Weather maps turn orange as Saharan plume heads for UK with temperatures set to rocket again

Conditions on May 22
Conditions on May 22 -Credit:WX Charts

Weather maps have turned orange as a Saharan plume heads for the UK. Brits enjoyed warmer conditions over the weekend, with the sunshine stretching across many parts of Britain.

Despite the sun set to give way to rain, it seems the mercury will rise again. Temperatures are expected to spike once more on Thursday, May 23.

Highs of 22C could be felt in some areas of the country. The Midlands is predicted to see the best of the weather, with the north east of England and Yorkshire also seeing warmer conditions.

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London will also peak at 22C, while Northern Ireland could see highs of 23C. The Met Office said the UK will 'still feel warm', Express reports.

London and Cambridge were said to be some of the warmest areas in the UK last weekend, with thousands flocking to beaches and parks to soak in the sunshine. There will be showers this week, with flood warnings issues.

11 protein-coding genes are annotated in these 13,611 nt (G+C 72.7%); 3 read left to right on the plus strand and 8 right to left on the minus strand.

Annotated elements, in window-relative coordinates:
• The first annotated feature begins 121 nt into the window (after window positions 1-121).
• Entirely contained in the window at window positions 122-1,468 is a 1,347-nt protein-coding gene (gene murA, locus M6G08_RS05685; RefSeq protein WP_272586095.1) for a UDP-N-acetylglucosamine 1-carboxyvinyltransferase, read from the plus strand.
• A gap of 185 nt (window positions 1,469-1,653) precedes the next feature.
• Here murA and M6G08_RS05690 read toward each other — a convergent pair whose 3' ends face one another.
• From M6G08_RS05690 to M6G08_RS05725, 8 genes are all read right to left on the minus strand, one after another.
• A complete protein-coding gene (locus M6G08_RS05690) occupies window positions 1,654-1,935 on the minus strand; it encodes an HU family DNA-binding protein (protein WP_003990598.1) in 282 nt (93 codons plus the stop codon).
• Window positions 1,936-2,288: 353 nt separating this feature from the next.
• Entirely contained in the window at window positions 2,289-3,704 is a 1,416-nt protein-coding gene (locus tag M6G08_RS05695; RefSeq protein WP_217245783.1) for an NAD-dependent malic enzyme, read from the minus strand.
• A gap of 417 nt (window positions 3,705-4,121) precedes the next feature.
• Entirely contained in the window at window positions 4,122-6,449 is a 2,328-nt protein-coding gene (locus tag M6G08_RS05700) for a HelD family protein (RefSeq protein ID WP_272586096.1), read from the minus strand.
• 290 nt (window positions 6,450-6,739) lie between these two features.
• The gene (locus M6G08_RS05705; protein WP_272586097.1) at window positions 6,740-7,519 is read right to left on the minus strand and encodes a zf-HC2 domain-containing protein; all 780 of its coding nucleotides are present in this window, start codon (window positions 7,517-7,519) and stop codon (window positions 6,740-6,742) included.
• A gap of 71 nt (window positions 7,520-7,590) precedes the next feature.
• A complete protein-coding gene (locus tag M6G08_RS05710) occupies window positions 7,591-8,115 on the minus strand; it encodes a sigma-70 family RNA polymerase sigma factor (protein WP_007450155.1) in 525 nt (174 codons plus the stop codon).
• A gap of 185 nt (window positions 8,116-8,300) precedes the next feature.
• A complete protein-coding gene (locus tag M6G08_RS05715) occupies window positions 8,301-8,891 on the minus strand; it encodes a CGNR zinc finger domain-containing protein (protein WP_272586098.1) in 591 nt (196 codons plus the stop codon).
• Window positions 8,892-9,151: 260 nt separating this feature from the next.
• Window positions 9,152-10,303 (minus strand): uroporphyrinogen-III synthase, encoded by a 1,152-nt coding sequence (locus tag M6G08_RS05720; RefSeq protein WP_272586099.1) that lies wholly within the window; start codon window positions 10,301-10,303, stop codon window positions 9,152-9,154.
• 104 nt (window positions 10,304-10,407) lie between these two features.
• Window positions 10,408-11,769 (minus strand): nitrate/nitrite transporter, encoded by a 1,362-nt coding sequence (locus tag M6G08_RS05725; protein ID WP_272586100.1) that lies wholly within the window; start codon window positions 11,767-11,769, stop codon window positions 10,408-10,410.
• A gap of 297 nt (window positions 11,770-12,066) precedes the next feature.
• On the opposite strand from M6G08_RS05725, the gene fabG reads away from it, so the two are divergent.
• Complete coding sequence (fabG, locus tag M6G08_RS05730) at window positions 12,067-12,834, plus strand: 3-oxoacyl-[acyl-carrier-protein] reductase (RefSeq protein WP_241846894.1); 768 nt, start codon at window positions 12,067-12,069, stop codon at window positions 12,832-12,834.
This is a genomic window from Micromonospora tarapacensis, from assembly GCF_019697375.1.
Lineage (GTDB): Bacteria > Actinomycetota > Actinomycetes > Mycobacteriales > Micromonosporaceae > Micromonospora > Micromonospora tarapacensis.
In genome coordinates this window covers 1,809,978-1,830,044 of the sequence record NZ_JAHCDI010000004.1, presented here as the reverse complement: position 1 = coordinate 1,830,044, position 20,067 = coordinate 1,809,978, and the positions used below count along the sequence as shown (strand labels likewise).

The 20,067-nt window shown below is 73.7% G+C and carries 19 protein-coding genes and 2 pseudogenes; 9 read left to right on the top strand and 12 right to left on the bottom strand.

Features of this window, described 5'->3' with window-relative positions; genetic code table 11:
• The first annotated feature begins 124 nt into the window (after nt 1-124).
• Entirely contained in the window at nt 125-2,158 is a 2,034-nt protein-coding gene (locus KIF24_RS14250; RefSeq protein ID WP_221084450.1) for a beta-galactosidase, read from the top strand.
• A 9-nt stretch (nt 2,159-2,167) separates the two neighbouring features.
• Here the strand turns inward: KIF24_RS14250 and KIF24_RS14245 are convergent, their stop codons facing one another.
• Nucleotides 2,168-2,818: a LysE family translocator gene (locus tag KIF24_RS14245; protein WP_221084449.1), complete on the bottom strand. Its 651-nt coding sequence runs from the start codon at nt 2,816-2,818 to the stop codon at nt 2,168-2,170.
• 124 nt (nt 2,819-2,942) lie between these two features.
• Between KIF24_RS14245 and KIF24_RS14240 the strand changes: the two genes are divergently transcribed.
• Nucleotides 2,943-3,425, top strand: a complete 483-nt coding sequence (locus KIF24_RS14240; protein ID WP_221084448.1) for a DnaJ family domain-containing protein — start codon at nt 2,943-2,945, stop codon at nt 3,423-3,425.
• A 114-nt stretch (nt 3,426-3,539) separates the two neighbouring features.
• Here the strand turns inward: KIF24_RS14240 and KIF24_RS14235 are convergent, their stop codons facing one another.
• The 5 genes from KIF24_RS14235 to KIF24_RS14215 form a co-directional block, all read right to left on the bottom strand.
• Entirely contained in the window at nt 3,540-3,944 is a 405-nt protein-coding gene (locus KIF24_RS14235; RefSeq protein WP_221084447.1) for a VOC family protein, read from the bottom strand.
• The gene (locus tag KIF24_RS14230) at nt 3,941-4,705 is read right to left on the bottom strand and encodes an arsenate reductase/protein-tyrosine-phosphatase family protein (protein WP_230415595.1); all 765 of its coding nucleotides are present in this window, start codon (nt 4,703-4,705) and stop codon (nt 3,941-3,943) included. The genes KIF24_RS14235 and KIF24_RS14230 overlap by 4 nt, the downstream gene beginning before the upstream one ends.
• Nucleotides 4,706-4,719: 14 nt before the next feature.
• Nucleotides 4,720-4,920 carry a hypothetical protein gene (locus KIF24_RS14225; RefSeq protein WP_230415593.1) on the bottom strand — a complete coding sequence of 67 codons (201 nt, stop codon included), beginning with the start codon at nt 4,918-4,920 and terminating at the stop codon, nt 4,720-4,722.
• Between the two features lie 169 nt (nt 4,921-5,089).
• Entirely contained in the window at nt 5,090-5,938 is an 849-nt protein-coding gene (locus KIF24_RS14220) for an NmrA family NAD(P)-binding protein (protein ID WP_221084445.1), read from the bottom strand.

Temperatures on May 23
Temperatures on May 23 -Credit:Netweather

The Met Office has warned of 'thundery showers' to hit on Friday, May 17. In its long-range forecast for Friday, May 17, to Sunday, May 26, the Met Office said: "Changeable with showers developing by day across the UK through the end of the week and over the weekend.

"The heaviest showers and greatest risk of thunderstorms across southern parts. Temperatures generally around or just a little above average, though with winds tending to be light, still feeling warm in sunnier areas.

"Over the weekend there are signs that showers may start to ease from the north with drier, more settled conditions probably becoming established for a time. Confidence lowers into the following week with signals unclear how prolonged the influence of higher pressure will be.

"So after a potentially more settled spell of weather, unsettled conditions are likely to return during the week with the wettest conditions in the west. Above average temperatures more likely than below."